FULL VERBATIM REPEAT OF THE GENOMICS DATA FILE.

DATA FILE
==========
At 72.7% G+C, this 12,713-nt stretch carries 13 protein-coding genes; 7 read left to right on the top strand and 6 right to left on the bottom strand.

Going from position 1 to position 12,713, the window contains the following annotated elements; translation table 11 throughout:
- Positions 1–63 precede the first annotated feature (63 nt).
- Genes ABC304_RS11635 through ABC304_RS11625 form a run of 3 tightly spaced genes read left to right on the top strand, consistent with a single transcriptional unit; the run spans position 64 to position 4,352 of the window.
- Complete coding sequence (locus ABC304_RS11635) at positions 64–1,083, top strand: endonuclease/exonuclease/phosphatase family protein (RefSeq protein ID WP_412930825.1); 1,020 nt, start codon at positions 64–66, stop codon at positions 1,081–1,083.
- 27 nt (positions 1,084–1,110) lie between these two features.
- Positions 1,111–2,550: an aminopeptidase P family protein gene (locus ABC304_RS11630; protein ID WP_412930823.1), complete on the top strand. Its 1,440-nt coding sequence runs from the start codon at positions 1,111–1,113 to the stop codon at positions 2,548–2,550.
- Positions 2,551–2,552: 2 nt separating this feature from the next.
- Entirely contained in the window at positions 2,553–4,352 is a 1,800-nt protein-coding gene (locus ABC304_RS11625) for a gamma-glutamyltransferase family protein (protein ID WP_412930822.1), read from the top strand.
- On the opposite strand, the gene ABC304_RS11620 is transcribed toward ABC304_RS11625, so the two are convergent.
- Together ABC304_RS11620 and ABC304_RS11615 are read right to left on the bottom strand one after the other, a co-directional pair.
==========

At 72.7% G+C, this 12,713-nt stretch carries 13 protein-coding genes; 7 read left to right on the top strand and 6 right to left on the bottom strand.

Going from position 1 to position 12,713, the window contains the following annotated elements; translation table 11 throughout:
- Positions 1–63 precede the first annotated feature (63 nt).
- Genes ABC304_RS11635 through ABC304_RS11625 form a run of 3 tightly spaced genes read left to right on the top strand, consistent with a single transcriptional unit; the run spans position 64 to position 4,352 of the window.
- Complete coding sequence (locus ABC304_RS11635) at positions 64–1,083, top strand: endonuclease/exonuclease/phosphatase family protein (RefSeq protein ID WP_412930825.1); 1,020 nt, start codon at positions 64–66, stop codon at positions 1,081–1,083.
- 27 nt (positions 1,084–1,110) lie between these two features.
- Positions 1,111–2,550: an aminopeptidase P family protein gene (locus ABC304_RS11630; protein ID WP_412930823.1), complete on the top strand. Its 1,440-nt coding sequence runs from the start codon at positions 1,111–1,113 to the stop codon at positions 2,548–2,550.
- Positions 2,551–2,552: 2 nt separating this feature from the next.
- Entirely contained in the window at positions 2,553–4,352 is a 1,800-nt protein-coding gene (locus ABC304_RS11625) for a gamma-glutamyltransferase family protein (protein ID WP_412930822.1), read from the top strand.
- On the opposite strand, the gene ABC304_RS11620 is transcribed toward ABC304_RS11625, so the two are convergent.
- Together ABC304_RS11620 and ABC304_RS11615 are read right to left on the bottom strand one after the other, a co-directional pair.